New Reviews
Divergent
Django Unchained
Captain Corelli's Mandolin
Les Misérables
Quartet
Chernobyl Diaries
The Cabin in the Woods
Balibo

Star Wars: Episode III – Revenge of the Sith (2005)

Star Wars: Episode III

The Saga is Complete

Directed by:

George Lucas

Rating: 7/10

Running Time: 140 minutes

US Certificate: PG-13 UK Certificate: 12a

Country: United States

While there are plenty of films with a cult following, George Lucas’ ‘Star Wars’ franchise is probably cinema’s closest equivalent to mainstream religion. When the first film appeared in 1977, brazenly designated Episode IV – A New Hope, a whole generation of (mostly male) kids was swept away by its crowd-pleasing fantasy, its elaborate mythology, its old-fashioned heroics – and of course its collectible merchandise. Lucas next decided to show the dark side of his ideas, letting them mature along with his fanbase, and the result was the doom-laden The Empire Strikes Back (1980), generally regarded as the finest film in the series, and one of the best sequels of all time. The trilogy was brought to a disappointing close by the abysmally second-rate Return of the Jedi (1983) – but then, some fifteen years later, Lucas went back in more ways than one, commencing production on a trilogy of prequels designed to win over a new set of initiates while making his older converts feel young again.

Despite now having far superior special effects at its disposal (and not being afraid to use them), this new trilogy has only rarely managed to recapture the magic of the original, thanks chiefly to Lucas’ continuing inability to write decent dialogue, twinned with his failure this time round to come up with a character to match the appeal of Harrison Ford’s Han Solo. For all their talent, the cast assembled here by Lucas (including Natalie Portman, Samuel L. Jackson and even Christopher Lee) struggles to bring any life to a screenplay that is never more than merely functional, so that one cannot help nodding in agreement at Ewan McGregor’s line (as Obi-Wan), early in ‘Revenge of the Sith’, “How did this happen? We’re smarter than this”.

Still, what this new trilogy does have going in its favour is the weight of the future. The Phantom Menace (1999) may have been (go on, admit it) god-awful in its overeagerness to attract a new audience of pre-teens – but at least ‘Star Wars’ devotees could be confident that sometime soon things would have to get a lot less cuddly. Attack of the Clones (2002) might have seemed too black-and-white in its morality, were it not for our awareness that the army of Clones which saves the day is destined to become the Stormtrooper muscle of a wicked Emperor. It does not matter so much that characters like Anakin Skywalker (Hayden Christensen) and Palpatine (Ian McDiarmid) are somewhat dull for who they are, as they are ‘already’ interesting simply for who we know they will become. ‘Revenge of the Sith’ is unusually placed as a trilogy-closer – for it must, and does, end on a decidedly sour note, as young Jedi Anakin becomes Darth Vader, the daddy of all baddies, with the only promise of new hope a whole generation away. It is this grim inevitability that gives the film its compelling trajectory towards tragedy.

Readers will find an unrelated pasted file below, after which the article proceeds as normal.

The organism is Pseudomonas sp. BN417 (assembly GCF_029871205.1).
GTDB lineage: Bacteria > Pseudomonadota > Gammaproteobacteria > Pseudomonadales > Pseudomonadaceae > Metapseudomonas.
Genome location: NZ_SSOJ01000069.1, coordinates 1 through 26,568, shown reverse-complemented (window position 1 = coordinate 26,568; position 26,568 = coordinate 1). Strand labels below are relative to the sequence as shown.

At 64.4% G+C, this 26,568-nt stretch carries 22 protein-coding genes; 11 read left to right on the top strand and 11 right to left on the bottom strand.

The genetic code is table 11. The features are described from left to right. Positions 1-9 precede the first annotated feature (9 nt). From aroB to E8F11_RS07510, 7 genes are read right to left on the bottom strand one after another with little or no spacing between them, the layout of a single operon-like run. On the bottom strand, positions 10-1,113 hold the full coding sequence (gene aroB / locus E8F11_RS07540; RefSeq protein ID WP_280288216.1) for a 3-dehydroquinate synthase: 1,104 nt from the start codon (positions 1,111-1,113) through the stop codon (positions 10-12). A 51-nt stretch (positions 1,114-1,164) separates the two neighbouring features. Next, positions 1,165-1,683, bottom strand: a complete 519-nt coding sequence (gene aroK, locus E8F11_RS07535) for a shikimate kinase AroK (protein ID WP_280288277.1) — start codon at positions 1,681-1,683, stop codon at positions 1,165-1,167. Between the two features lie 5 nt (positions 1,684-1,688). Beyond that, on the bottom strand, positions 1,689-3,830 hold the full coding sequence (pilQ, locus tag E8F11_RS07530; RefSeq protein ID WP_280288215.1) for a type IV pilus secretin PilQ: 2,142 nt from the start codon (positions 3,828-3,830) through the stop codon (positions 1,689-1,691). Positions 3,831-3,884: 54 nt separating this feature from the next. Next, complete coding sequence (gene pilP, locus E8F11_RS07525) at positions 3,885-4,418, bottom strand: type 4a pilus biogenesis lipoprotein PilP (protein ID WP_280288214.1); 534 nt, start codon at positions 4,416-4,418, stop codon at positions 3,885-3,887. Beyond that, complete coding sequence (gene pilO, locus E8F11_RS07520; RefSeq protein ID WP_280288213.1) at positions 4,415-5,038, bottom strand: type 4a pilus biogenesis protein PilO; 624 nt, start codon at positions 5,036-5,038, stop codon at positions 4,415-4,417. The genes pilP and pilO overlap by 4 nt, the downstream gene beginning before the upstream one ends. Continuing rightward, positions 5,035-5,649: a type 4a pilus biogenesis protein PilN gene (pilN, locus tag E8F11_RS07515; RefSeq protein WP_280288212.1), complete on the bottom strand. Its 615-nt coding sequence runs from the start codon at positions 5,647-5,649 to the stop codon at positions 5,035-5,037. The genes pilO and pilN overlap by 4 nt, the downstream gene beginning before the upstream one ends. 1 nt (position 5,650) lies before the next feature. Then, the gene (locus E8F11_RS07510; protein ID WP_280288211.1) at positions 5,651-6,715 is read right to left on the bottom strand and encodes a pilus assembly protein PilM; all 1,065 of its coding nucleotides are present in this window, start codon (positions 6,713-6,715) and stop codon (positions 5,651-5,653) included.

Lucas crams ‘Revenge of the Sith’ with effects-driven action that is always technically impressive but rarely engaging – even the light sabre duels (and there are more here than in any other film) are strangely dull. He dazzles us with a spectacular array of backdrops, but their lack (for the most part) of proper integration into the plot makes them seem like an arbitrary selection of wallpaper. The drama, as Anakin is torn between his allegiances to Obi-Wan, Palpatine, Padmé (Natalie Portman), the Senate and the Jedi Council, seems pointlessly repetitive (er, we know that he will choose the Sith path in the end). The film is bloated and overlong, and even if Lucas does not sink to the joyless closural excesses of The Lord of the Rings: the Return of the King (2003), nonetheless in tying up every possible thread that links ‘Revenge of the Sith’ to the starting point of A New Hope, he refuses to leave anything to the imagination of the viewer and forgets to entertain.

It's Got: Wookies (and Chewbaccas first appearance); Yoda wielding a mean sabre (again) and saying everything back to front (again); the emergence of Darth Vader; and a liberal spin on the War against Terror.

It Needs: Better writing and tighter editing.

Summary

Everything that has a beginning has a middle – and while this centerpiece to the 'Star Wars' saga may indeed be middling, it still beats 'Return of the Jedi' anyday.

Database ERROR: Access denied for user ''@'localhost' (using password: NO)Database Error: Access denied for user ''@'localhost' (using password: NO)

Post a Comment

Your email is never shared. Required fields are marked *

*
*